4. Restricted Shares


Protect the whole team from each other.

The biggest mistake in splitting equity is not in the percentages. It is in the structure of the equity itself. Specifically, the biggest mistake is that, too often, at the end of the conversation, the people around the table are granted shares with no restrictions.

The proper way to structure all initial equity is in the form of “restricted shares.” These are typically common shares, but with one legal restriction: the company has the right to repurchase the shares at their initial value until the restriction is removed.

Founders’ shares should be granted as “restricted shares”.

Before I discuss the best way to set up restricted shares, let me illustrate why restricted shares are needed.

Hypothetically, imagine that you and a co-founder start a company. Your partner has 51% of the equity and you have 49%. Three months later, your partner has a crisis and quits. You are now stuck in a position of trying to create a successful, valuable company, but one in which more than half of the equity is owned by someone who is no longer working toward that success.

With restricted shares, the company can buy back those shares, even if your co-partner doesn’t want to sell them. Your ex co-partner must sell those shares to you, if you ask, and must sell them at the initial price. With those shares erased from the equity split, your percentage ownership (along with all other owners) will increase by the percentage of shares being repurchased, redistributing equity to those who continue building value in the company.

A more common hypothetical is that you get excited about bringing in an early employee, perhaps someone who has a great track record in sales at a big company. You entice this star performer to join your startup with 15% of the equity, dropping your share to 85%. Six months later, after no sales, you discover that this person simply can’t handle life within a startup, an environment without the support provided at that large company. You fire this employee (with a generous severance package), but are left with a minority shareholder who is likely to be bitter about those lost six months.

With restricted shares, in both these cases, all or part of that equity grant can be repurchased by the company, eliminating the ongoing ownership issue.

The key to making this work is a pre-determined formula for removing the restriction on the shares over time.

Here is how it typically works. Each grantee is given N shares of restricted shares. The restriction is removed from one-forty-eighth of those shares monthly for four years (forty-eight months).

The restriction should be removed in increments over the next four years.

There is nothing magical about four years. It is simply the norm expected by investors and, in the modern world, it is a reasonably long time horizon to expect any person to commit to work for one company.

Optimized for Taxes

This mechanism of issuing restricted shares and then slowly removing the restriction is financially equivalent to the shareholder receiving small grants of unrestricted shares. The reason for what seems like a backwards process (i.e., granting restricted shares and then slowly removing the restriction) is to minimize the tax liability. The IRS considers grants of stock to be income and taxes the value of those shares even though shares themselves are difficult or impossible to sell.

At the beginning, the price of the initial shares is usually set at $0.01 or $0.001 or even $0.00001. The tax implication of this initial grant of shares is usually minimal. And as these shares are restricted, the tax implications are, in reality, a bit complex, as the IRS considers the removal of the restriction to have taxable value, unless the founders have filed for an “83(b)” election. Talk to your tax accountant or attorney to ensure you are doing this paperwork correctly.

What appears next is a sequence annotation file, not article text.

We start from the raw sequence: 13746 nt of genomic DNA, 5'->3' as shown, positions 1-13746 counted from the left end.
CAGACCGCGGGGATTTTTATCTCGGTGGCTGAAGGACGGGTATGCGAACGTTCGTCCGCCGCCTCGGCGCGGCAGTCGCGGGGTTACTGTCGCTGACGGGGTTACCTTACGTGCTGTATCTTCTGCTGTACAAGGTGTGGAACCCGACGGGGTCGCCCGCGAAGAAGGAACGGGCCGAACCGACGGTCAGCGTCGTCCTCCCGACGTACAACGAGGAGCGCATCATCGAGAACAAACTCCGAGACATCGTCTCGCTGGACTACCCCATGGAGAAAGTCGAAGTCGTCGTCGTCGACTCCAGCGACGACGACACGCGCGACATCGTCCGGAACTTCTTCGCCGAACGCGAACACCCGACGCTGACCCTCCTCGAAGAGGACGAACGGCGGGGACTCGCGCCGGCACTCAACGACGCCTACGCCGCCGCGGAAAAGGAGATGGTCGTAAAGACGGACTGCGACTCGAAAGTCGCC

As the value of your shares increases, this “unrealized value” is not taxed (at least not in the U.S.), i.e., you owe nothing as the value of your shares increases, until the day that you sell those shares.

Without these tax rules (e.g., if you are incorporated outside the U.S.), it may be simpler to skip the restricted shares and just grant the founders small grants of unrestricted shares that eventually add up to the full, unrestricted stake. However, one other important benefit of using restricted shares is that other shareholders may be added in the future, such as investors or future employees. Having the founders’ shares set aside in large, restricted blocks settles those ownership claims very clearly up front, at the start of the business. This removes the risk that the grants will be renegotiated as investors or others join in the ownership pool.

More, Later

That said, if the company survives its initial two or three years, it is possible at that time to readdress the equity positions of the still-active employees, including you. In other words, there is no need to try to predict the next five or seven or ten years of value in each employee and in the company as a whole. For now, the equity split should focus on the work accomplished to date and on the expectations of work in the immediate next few years.

There is only 100% of the total equity available to split today. However, it is possible later to add more equity to this pie. That may seem complicated, but, in reality, it is quite simple. When adding equity, each owner is simply “diluted” by an equal percentage, creating space for new owners or grants of shares to existing owners.


Ideally, the value of each share rises more than the amount of dilution, making the shrunken percentage worth more than the original, larger percentages. Whether true or not, the key to remember is that this initial split of equity is not necessarily the last discussion on the topic.



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